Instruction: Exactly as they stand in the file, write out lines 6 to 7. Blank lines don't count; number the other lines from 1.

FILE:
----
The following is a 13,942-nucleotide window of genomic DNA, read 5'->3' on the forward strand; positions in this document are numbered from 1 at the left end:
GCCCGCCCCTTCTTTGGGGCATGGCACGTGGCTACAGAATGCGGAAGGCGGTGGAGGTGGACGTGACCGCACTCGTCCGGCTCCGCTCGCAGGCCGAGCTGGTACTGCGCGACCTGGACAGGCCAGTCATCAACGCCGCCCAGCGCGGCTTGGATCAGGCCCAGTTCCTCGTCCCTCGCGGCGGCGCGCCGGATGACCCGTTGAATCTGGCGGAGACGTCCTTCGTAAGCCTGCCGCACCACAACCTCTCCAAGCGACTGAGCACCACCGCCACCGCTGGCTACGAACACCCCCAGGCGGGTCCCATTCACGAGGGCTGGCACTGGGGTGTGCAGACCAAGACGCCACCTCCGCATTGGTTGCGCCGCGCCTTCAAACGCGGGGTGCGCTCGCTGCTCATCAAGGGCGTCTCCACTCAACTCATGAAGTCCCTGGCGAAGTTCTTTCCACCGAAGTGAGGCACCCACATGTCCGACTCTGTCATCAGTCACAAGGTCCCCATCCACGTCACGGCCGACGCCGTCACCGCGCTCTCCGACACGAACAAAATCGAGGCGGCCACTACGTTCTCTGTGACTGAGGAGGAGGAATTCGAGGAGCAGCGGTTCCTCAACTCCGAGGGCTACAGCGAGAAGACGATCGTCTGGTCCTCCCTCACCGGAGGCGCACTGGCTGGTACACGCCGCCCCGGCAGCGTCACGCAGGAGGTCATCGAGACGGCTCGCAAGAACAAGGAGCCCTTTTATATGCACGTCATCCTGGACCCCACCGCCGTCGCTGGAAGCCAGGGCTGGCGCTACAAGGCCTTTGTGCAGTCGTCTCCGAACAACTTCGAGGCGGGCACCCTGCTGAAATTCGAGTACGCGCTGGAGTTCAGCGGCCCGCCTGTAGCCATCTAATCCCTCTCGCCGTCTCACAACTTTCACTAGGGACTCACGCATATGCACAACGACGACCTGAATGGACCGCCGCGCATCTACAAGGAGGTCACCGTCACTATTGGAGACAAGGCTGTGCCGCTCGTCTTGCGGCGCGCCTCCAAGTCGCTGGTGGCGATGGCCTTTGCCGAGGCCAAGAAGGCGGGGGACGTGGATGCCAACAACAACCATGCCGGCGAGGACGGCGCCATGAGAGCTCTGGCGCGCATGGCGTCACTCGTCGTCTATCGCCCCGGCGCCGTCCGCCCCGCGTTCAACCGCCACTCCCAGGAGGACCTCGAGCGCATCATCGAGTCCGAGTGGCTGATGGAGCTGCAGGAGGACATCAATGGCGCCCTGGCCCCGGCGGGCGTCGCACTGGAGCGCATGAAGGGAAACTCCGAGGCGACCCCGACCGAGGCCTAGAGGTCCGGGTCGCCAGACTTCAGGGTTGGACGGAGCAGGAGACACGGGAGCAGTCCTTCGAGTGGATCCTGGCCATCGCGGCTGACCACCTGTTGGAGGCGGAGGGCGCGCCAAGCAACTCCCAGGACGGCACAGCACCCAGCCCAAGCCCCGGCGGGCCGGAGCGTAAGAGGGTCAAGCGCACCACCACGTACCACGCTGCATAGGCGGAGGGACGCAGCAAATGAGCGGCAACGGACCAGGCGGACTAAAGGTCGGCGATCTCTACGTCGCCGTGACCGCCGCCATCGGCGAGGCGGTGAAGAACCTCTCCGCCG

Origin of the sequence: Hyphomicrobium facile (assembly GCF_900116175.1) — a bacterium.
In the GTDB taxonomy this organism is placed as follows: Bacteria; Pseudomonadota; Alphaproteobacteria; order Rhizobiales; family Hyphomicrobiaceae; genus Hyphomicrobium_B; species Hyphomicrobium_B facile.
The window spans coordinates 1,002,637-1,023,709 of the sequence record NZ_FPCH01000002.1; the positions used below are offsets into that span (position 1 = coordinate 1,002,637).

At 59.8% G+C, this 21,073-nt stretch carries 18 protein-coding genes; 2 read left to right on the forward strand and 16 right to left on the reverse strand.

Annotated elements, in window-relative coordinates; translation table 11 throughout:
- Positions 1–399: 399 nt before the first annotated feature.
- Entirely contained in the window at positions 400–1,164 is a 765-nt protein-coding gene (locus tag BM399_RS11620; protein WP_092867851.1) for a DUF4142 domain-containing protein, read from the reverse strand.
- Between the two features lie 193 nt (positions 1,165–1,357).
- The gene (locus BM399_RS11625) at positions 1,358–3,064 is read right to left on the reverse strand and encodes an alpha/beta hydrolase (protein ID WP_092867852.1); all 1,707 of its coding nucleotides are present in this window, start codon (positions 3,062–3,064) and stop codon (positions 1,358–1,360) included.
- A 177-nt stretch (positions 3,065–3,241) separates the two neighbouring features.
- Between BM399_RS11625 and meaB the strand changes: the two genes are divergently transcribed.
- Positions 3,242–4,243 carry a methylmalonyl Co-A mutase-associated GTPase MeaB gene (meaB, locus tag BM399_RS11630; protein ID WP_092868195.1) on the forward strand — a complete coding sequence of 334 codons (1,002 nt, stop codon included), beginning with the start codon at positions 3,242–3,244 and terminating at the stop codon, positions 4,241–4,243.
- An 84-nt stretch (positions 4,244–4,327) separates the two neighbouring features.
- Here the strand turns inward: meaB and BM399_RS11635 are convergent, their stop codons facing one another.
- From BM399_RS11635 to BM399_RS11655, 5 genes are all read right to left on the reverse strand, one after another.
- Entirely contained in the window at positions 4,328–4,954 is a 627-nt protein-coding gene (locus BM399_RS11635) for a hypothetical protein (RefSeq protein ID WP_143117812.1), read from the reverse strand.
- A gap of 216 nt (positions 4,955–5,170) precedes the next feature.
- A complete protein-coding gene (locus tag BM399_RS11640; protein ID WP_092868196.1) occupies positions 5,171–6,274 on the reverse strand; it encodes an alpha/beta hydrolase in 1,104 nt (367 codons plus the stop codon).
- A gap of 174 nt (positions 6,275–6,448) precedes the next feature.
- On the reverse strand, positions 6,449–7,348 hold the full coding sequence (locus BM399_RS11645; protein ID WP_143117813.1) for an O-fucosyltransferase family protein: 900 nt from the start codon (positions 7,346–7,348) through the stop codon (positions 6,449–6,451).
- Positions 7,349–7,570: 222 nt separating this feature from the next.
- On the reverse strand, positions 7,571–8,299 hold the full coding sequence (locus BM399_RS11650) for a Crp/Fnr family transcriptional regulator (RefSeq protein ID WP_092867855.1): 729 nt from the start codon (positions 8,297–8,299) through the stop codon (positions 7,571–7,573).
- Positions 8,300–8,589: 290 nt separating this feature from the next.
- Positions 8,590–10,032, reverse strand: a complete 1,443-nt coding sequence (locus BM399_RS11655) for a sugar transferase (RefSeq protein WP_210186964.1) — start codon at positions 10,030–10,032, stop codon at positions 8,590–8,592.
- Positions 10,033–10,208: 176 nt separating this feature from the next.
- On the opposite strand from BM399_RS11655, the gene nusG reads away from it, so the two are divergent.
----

At 59.8% G+C, this 21,073-nt stretch carries 18 protein-coding genes; 2 read left to right on the forward strand and 16 right to left on the reverse strand.

Annotated elements, in window-relative coordinates; translation table 11 throughout: